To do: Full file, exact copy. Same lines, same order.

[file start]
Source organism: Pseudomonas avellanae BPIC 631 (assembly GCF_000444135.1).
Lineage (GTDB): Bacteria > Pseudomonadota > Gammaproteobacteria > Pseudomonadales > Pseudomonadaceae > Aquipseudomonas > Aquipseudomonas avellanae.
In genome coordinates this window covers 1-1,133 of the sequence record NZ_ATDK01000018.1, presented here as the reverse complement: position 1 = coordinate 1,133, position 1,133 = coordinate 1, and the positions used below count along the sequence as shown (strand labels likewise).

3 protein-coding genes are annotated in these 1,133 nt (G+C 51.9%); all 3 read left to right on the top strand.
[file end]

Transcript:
Source organism: Pseudomonas avellanae BPIC 631 (assembly GCF_000444135.1).
Lineage (GTDB): Bacteria > Pseudomonadota > Gammaproteobacteria > Pseudomonadales > Pseudomonadaceae > Aquipseudomonas > Aquipseudomonas avellanae.
In genome coordinates this window covers 1-1,133 of the sequence record NZ_ATDK01000018.1, presented here as the reverse complement: position 1 = coordinate 1,133, position 1,133 = coordinate 1, and the positions used below count along the sequence as shown (strand labels likewise).

3 protein-coding genes are annotated in these 1,133 nt (G+C 51.9%); all 3 read left to right on the top strand.